The complete code for this is available here: Sudoku

Before we do anything else, we must first create an empty model for the game, this is as simple as:

`Model model = new Model("sudoku");`

This model is where new variables, constraints and optimizations are created.

For the sudoku problem, there are 81 variables, one for each square in our grid.

`IntVar[][] grid = new IntVar[9][9];`

These come in one of two flavours:

- If the value is not known at the start, then we need to define it with a domain of possible values, in our case, they are values from 1 to 9

`grid[row][col] = model.intVar(row, col), 1, 9);`

- If the value is known at the start, then we define it as a simple constant that can’t change. This is, in effect, saying that the variable has a domain of a single value.

`grid[row][col] = model.intVar(value)`

Once we have the variables, we need to set up their constraints, we have 9 rows, columns, and sub-squares where the values must all be different. We use the allDifferent constraint for this.

```
for (int i = 0; i != 9; i++) {
model.allDifferent(getCellsInRow(grid, i)).post();
model.allDifferent(getCellsInColumn(grid, i)).post();
model.allDifferent(getCellsInSquare(grid, i)).post();
}
```

Finally, we solve it as follows.

```
Solver solver = model.getSolver();
solver.solve();
```

Choco solver will keep looking for solutions until it gives up, because it’s used them all, or because it thinks it won’t find anything better, or because you’ve told it to give up after doing enough work.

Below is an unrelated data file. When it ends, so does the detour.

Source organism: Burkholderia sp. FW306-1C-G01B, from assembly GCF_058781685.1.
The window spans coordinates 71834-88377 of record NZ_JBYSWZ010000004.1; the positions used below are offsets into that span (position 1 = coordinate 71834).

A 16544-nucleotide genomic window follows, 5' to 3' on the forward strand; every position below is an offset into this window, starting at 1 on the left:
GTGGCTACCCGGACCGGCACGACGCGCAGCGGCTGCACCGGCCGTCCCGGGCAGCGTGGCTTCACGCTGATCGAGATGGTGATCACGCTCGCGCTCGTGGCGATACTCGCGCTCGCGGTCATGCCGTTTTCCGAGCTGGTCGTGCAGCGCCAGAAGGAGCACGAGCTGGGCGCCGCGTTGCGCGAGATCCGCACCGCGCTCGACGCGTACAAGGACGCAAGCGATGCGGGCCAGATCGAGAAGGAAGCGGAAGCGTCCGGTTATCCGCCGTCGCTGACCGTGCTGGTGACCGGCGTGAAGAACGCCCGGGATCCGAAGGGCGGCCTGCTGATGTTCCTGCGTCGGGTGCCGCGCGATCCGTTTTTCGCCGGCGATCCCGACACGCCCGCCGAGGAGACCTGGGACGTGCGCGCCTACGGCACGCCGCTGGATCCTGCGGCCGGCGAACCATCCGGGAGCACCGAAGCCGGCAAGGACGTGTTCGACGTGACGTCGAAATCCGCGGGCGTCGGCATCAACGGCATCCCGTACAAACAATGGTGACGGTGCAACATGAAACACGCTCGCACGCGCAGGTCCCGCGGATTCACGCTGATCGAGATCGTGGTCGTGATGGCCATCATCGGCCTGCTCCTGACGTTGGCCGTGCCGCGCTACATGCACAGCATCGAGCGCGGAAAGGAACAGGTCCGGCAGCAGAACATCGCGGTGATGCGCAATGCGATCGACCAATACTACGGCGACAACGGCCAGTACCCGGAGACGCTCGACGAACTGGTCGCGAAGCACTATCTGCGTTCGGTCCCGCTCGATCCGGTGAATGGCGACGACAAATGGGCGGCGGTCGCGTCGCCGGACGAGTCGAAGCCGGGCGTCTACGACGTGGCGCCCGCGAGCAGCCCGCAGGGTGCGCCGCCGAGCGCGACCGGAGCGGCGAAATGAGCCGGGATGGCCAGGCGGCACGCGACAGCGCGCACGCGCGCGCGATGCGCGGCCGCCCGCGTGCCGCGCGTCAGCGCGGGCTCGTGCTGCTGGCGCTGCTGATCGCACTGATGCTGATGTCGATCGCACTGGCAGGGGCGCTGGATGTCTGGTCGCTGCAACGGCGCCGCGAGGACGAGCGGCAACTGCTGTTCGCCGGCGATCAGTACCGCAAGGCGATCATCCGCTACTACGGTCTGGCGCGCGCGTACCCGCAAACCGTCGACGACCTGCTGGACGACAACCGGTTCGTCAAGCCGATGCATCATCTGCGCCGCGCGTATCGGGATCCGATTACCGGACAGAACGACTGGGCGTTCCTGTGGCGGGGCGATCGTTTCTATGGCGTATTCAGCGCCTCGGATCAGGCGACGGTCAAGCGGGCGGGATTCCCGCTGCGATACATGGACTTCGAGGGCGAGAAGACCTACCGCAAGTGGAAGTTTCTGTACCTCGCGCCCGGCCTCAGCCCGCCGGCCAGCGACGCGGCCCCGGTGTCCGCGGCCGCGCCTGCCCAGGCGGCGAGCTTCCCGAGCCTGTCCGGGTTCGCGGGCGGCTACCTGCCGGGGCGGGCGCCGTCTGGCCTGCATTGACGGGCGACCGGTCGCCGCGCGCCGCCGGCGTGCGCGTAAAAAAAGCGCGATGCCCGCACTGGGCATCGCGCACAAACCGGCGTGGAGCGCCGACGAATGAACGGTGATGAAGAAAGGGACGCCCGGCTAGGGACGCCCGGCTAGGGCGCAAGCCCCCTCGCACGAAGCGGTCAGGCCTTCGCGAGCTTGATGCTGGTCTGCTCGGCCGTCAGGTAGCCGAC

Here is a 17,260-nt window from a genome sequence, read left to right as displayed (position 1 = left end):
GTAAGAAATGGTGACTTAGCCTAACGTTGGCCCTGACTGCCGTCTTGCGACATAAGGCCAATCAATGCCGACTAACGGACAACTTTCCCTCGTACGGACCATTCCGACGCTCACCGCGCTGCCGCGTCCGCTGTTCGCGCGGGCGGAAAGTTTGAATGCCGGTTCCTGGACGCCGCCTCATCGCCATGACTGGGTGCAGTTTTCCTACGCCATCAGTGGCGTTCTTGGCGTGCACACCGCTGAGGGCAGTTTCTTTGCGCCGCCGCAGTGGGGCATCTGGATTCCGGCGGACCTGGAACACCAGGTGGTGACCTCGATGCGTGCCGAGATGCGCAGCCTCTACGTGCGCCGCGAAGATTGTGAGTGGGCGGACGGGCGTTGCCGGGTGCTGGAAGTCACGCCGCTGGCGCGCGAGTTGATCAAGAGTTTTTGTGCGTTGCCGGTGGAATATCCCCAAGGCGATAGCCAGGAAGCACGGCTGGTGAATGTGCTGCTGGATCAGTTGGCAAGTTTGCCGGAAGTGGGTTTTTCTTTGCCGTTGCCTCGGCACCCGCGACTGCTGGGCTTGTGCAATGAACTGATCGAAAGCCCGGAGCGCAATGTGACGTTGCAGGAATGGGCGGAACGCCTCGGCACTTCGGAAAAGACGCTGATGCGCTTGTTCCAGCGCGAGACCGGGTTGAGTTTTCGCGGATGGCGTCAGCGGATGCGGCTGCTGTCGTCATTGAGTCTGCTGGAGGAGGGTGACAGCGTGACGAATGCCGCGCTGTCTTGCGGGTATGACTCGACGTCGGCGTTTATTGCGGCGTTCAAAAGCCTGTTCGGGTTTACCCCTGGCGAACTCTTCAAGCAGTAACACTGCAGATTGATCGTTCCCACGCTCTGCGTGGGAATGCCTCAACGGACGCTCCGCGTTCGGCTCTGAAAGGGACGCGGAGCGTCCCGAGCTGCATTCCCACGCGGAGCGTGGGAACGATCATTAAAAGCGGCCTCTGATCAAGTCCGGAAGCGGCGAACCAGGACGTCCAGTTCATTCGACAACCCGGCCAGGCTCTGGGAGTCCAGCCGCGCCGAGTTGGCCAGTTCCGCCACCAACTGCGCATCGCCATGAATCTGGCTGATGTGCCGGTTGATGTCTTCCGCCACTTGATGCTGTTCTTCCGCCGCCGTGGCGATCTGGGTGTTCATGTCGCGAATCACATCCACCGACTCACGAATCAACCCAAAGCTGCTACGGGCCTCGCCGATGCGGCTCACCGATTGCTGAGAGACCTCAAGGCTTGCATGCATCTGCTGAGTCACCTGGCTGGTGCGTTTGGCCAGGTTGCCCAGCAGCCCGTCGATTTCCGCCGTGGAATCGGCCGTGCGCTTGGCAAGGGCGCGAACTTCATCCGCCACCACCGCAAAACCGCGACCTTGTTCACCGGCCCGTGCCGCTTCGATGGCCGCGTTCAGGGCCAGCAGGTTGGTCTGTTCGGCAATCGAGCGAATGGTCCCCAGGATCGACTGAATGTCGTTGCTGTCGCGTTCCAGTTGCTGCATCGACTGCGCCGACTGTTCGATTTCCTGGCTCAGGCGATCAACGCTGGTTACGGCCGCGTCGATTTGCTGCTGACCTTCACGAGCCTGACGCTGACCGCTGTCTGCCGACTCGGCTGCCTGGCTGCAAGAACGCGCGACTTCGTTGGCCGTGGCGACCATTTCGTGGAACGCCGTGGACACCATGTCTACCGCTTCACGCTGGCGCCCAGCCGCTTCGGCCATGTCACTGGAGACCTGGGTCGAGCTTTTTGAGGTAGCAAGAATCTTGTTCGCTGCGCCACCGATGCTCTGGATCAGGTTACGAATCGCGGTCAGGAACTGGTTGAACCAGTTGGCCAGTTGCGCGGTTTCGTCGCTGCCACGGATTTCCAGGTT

Once this is done you can get at the value that choco solver found for each cell as follows

`grid[row][column].getValue()`

And that’s it, the world’s hardest sudoku is solved in under a second.

Whatever you want it to, so long as you can turn it into a combinatorics constraint problem.

For example, here’s a more complex graph colouring program: GraphColouring.java

What it’s doing is:

- Given a graph:
*imagine these are tasks that can’t be done at the same time.* - Given you have N possible colours to choose from:
*imagine these are workers that are available to do these tasks.* - Given that no colour can be used more the M times:
*imagine a worker can only do so many things in a day.* - Given you want to use the least number of colours:
*use the fewest workers required to do this work.* - Colour the graph in:
*suggest a roster for the tasks and workers that uses the least number of people without overworking them.*

This post refers to two simple examples of what is possible, but really most combinatorial problems can be solved using this approach.

- For a more formal and complete description of constraint programming, check out Explaining Constraint Programming
- For a nice explanation of how to formalise actual problems, check out lectures 7, 8 and 9 of this AI lecture series from MIT (actually, all of this series is worth watching)